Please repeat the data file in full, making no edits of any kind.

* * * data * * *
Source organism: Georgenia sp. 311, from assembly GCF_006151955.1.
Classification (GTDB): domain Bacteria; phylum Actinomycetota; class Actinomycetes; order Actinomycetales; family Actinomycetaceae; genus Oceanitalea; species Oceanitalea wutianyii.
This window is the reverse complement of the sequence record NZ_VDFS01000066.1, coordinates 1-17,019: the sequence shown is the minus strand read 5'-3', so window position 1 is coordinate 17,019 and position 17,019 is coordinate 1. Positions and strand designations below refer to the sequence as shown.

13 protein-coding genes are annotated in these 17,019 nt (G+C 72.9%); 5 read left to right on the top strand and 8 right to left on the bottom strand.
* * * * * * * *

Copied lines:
Source organism: Georgenia sp. 311, from assembly GCF_006151955.1.
Classification (GTDB): domain Bacteria; phylum Actinomycetota; class Actinomycetes; order Actinomycetales; family Actinomycetaceae; genus Oceanitalea; species Oceanitalea wutianyii.
This window is the reverse complement of the sequence record NZ_VDFS01000066.1, coordinates 1-17,019: the sequence shown is the minus strand read 5'-3', so window position 1 is coordinate 17,019 and position 17,019 is coordinate 1. Positions and strand designations below refer to the sequence as shown.

13 protein-coding genes are annotated in these 17,019 nt (G+C 72.9%); 5 read left to right on the top strand and 8 right to left on the bottom strand.